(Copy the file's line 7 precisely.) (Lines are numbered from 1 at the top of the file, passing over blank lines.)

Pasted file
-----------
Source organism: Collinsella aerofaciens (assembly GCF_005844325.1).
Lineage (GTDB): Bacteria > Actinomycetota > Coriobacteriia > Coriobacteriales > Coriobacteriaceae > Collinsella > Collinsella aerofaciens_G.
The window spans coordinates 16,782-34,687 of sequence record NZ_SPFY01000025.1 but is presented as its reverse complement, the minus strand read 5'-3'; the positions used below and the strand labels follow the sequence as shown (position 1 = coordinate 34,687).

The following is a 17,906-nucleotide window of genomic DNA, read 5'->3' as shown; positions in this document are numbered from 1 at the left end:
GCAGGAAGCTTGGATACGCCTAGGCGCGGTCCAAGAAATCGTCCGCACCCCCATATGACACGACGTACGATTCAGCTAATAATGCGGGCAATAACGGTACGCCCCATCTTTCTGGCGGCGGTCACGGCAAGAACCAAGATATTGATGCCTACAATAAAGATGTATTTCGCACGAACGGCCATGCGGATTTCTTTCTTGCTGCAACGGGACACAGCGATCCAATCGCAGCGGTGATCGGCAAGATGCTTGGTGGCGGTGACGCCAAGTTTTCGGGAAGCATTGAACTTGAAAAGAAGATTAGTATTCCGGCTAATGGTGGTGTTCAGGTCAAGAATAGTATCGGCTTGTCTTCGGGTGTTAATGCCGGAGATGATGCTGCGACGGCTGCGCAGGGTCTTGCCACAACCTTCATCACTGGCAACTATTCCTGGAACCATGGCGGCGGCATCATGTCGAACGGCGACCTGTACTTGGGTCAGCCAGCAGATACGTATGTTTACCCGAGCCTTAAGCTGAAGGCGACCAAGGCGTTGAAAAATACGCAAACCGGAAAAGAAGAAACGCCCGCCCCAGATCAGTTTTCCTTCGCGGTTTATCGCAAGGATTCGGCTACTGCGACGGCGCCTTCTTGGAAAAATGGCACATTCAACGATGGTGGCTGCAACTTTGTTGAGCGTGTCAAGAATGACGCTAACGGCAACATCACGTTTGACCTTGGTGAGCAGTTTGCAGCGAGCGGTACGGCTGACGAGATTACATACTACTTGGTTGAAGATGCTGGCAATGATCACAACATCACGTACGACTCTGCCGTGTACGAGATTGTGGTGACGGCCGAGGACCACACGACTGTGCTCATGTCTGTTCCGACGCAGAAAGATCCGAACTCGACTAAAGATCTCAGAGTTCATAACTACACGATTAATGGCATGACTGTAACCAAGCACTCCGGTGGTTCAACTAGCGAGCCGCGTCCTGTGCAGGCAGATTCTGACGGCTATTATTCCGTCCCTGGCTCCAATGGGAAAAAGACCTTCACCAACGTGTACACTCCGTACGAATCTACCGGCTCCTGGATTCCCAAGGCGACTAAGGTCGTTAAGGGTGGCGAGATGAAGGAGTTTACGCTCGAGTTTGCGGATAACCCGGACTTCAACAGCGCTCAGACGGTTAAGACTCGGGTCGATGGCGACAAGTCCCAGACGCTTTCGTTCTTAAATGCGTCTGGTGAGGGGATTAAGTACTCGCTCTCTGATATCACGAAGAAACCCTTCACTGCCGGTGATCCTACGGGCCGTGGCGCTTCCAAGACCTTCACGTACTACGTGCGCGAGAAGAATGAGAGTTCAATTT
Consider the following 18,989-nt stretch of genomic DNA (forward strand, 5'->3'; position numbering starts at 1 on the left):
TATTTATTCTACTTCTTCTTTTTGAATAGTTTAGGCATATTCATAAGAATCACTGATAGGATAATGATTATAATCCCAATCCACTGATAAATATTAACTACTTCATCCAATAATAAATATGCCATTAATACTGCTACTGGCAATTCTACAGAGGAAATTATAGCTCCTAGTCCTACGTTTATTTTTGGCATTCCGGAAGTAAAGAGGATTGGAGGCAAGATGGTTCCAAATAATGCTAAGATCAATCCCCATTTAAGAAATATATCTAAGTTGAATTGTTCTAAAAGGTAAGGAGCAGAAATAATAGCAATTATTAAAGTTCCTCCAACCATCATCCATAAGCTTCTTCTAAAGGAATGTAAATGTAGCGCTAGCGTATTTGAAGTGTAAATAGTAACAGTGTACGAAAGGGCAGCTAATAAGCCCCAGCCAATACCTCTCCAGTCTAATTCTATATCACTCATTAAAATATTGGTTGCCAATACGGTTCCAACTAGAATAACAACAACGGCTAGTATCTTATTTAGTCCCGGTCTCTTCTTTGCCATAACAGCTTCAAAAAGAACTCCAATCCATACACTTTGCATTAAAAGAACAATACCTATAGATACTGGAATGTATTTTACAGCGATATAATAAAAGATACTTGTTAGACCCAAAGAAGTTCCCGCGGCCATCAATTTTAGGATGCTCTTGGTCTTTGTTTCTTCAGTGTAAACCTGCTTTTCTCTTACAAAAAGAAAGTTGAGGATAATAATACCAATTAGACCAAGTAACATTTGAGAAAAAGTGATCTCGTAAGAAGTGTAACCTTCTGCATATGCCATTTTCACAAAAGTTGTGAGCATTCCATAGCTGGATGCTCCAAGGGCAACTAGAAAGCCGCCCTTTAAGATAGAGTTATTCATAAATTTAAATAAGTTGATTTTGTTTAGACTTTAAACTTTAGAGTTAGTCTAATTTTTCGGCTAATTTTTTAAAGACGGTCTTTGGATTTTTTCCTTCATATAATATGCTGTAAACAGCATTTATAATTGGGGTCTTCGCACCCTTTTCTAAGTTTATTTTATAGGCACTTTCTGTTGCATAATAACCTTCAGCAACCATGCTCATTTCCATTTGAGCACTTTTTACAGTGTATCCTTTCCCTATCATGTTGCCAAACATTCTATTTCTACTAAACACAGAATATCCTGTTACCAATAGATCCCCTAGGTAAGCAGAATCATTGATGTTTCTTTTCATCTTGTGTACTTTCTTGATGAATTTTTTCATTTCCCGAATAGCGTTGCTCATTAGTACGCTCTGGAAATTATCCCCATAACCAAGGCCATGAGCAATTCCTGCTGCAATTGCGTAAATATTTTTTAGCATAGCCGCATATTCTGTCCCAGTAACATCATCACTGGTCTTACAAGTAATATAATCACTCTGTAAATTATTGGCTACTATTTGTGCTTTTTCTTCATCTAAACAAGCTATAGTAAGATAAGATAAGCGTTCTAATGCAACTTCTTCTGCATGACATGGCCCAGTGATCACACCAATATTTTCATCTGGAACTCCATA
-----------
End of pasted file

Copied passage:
TATTTATTCTACTTCTTCTTTTTGAATAGTTTAGGCATATTCATAAGAATCACTGATAGGATAATGATTATAATCCCAATCCACTGATAAATATTAACTACTTCATCCAATAATAAATATGCCATTAATACTGCTACTGGCAATTCTACAGAGGAAATTATAGCTCCTAGTCCTACGTTTATTTTTGGCATTCCGGAAGTAAAGAGGATTGGAGGCAAGATGGTTCCAAATAATGCTAAGATCAATCCCCATTTAAGAAATATATCTAAGTTGAATTGTTCTAAAAGGTAAGGAGCAGAAATAATAGCAATTATTAAAGTTCCTCCAACCATCATCCATAAGCTTCTTCTAAAGGAATGTAAATGTAGCGCTAGCGTATTTGAAGTGTAAATAGTAACAGTGTACGAAAGGGCAGCTAATAAGCCCCAGCCAATACCTCTCCAGTCTAATTCTATATCACTCATTAAAATATTGGTTGCCAATACGGTTCCAACTAGAATAACAACAACGGCTAGTATCTTATTTAGTCCCGGTCTCTTCTTTGCCATAACAGCTTCAAAAAGAACTCCAATCCATACACTTTGCATTAAAAGAACAATACCTATAGATACTGGAATGTATTTTACAGCGATATAATAAAAGATACTTGTTAGACCCAAAGAAGTTCCCGCGGCCATCAATTTTAGGATGCTCTTGGTCTTTGTTTCTTCAGTGTAAACCTGCTTTTCTCTTACAAAAAGAAAGTTGAGGATAATAATACCAATTAGACCAAGTAACATTTGAGAAAAAGTGATCTCGTAAGAAGTGTAACCTTCTGCATATGCCATTTTCACAAAAGTTGTGAGCATTCCATAGCTGGATGCTCCAAGGGCAACTAGAAAGCCGCCCTTTAAGATAGAGTTATTCATAAATTTAAATAAGTTGATTTTGTTTAGACTTTAAACTTTAGAGTTAGTCTAATTTTTCGGCTAATTTTTTAAAGACGGTCTTTGGATTTTTTCCTTCATATAATATGCTGTAAACAGCATTTATAATTGGGGTCTTCGCACCCTTTTCTAAGTTTATTTTATAGGCACTTTCTGTTGCATAATAACCTTCAGCAACCATGCTCATTTCCATTTGAGCACTTTTTACAGTGTATCCTTTCCCTATCATGTTGCCAAACATTCTATTTCTACTAAACACAGAATATCCTGTTACCAATAGATCCCCTAGGTAAGCAGAATCATTGATGTTTCTTTTCATCTTGTGTACTTTCTTGATGAATTTTTTCATTTCCCGAATAGCGTTGCTCATTAGTACGCTCTGGAAATTATCCCCATAACCAAGGCCATGAGCAATTCCTGCTGCAATTGCGTAAATATTTTTTAGCATAGCCGCATATTCTGTCCCAGTAACATCATCACTGGTCTTACAAGTAATATAATCACTCTGTAAATTATTGGCTACTATTTGTGCTTTTTCTTCATCTAAACAAGCTATAGTAAGATAAGATAAGCGTTCTAATGCAACTTCTTCTGCATGACATGGCCCAGTGATCACACCAATATTTTCATCTGGAACTCCATA